Then there was Victor Hugo who wrote The Hunchback of Notre Dame. When he had a deadline to meet he’d ask his valet to confiscate his clothes so he couldn’t go out anywhere. When it got too cold he simply wrapped himself in a blanket. Going by the length of The Hunchback he would have remained in the buff for a long long time. Definitely not trying this one either.

Sleeping/standing authors

Mark Twain, George Orwell and Woody Allen wrote while lounging on beds and sofas. You would accuse them of being lazy had they not given us such masterpieces. On the other hand there were writers like Hemingway, Dickens and Lewis Carroll who wrote standing at their desks. Hemingway’s work desk was the top of chest-high book shelf. If you’re a Hemingway fan you must read this interview.

(On a completely different note and I know I’m digressing but I must give you this Hemingway tip: Each day he would stop writing at a point in his narrative when he knew what happened next. That way when he took up writing the next day he knew exactly how he had to begin and wouldn’t have to wait to get into the groove, so to say).

And some others..

Among the more recent Indian authors RK Narayan and Vikram Seth offer the greatest contrast:

RK Narayan says, “..between breakfast and lunch I manage five hundred words and while the rice on the stove is cooking, a couple of hundred, and after lunch once again till six.” He makes it sound like such a mundane task.

And there’s Vikram Seth who says writing should flow on its own and cannot/should not be forced. Perhaps that’s why he has such few works, but each of them outstanding.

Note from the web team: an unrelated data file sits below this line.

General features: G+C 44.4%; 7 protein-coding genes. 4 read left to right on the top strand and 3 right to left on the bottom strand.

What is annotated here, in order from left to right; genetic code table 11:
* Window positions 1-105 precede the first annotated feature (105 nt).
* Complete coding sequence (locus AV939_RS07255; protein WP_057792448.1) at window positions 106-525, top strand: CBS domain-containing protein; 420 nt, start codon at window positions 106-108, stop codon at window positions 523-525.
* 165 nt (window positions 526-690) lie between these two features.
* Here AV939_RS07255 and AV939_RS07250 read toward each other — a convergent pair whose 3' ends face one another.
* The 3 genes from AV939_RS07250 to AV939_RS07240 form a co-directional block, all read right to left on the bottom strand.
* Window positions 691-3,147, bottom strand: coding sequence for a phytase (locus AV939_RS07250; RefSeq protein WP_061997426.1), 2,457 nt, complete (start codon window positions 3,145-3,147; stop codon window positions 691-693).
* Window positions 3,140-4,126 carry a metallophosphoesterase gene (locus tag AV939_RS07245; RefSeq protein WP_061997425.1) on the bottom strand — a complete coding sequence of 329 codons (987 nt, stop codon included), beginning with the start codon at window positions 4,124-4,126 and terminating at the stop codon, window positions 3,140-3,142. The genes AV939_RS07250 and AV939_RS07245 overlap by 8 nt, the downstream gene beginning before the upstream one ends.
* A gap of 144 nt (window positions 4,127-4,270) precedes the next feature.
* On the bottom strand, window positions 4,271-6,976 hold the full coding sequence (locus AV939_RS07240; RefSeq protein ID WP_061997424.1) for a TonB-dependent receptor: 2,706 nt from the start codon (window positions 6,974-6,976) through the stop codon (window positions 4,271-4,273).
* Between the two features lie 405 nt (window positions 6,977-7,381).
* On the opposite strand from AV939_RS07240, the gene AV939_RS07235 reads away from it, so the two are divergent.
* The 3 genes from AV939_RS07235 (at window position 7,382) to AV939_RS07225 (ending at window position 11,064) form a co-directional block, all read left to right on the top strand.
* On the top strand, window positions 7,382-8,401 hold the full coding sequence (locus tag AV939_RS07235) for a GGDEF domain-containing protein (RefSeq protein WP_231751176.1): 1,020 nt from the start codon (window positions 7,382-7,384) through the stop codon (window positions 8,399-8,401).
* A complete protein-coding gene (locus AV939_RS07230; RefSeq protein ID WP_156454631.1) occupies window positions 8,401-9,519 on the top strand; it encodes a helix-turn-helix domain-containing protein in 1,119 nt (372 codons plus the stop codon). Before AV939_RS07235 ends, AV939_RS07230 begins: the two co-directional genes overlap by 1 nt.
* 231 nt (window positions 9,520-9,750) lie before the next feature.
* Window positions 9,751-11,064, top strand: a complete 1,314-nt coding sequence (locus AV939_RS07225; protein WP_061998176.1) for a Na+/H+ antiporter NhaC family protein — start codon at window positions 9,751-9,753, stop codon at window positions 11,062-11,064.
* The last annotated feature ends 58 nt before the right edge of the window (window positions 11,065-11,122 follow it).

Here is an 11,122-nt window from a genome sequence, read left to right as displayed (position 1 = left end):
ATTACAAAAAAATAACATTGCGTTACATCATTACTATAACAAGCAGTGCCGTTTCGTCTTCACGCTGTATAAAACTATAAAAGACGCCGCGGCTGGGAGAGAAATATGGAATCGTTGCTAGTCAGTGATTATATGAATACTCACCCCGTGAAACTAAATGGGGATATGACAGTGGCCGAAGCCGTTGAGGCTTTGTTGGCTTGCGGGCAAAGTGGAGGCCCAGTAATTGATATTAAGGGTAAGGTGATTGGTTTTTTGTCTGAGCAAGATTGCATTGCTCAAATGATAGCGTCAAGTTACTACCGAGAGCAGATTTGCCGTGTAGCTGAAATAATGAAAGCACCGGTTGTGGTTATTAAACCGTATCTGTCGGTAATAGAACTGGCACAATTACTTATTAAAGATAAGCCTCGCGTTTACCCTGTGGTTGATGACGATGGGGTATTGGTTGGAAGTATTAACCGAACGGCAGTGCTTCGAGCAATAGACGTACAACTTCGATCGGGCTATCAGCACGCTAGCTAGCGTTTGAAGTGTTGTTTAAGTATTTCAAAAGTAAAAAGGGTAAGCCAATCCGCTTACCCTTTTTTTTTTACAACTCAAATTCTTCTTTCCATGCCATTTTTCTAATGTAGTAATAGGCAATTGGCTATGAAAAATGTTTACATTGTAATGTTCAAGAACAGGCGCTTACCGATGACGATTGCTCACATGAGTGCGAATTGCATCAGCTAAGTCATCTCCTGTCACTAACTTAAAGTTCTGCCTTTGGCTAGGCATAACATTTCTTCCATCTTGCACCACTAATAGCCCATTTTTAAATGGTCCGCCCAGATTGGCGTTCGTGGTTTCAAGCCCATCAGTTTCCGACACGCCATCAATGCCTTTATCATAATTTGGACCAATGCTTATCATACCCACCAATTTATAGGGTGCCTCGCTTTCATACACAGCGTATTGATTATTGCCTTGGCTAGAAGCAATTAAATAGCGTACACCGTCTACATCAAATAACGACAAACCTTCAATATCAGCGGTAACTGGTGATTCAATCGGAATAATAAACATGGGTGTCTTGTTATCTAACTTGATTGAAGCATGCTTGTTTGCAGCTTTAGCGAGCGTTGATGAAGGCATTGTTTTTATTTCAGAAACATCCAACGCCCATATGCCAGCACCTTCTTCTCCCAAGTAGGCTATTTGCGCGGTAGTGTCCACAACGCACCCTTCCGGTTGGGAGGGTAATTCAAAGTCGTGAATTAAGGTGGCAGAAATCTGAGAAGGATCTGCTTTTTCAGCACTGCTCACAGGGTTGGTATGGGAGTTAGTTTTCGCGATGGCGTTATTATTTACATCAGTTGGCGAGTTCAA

Among the newer lot  Amish Tripathi likes to listen to music, which is not so strange but he also likes to eat a lot of cream biscuits while writing. I’d only think of the calories I was piling up, leave Ram and Sita to their own devices, and head to the gym.

And lastly I stumbled upon this Durjoy Datta tweet:
My writing process is one part writing, 10 parts YouTube, 10 parts cute dog pictures.

Make what you will of it.

So do you have a writing preference? Or can you write anytime, anywhere?

Day 2 of the #BarAThon Challenge from 1st to 7th August 2016.
The prompt for today is ‘What you didn’t know’.

I am with Team #CrimsonRush

BAR-A-THON

 

Free Country: A Penniless Adventure the Length of Britain – A review

Free Country: A Penniless Adventure the Length of Britain
By George Mahood

Free country.jpg

7.30 am in the morning, Land’s End, Cornwall England.

Two men stand in their boxers, just their boxers. It is colder than what they’d bargained for, the gravel cuts into their feet, and they get more than a few ‘what are the weirdos upto’ galnces.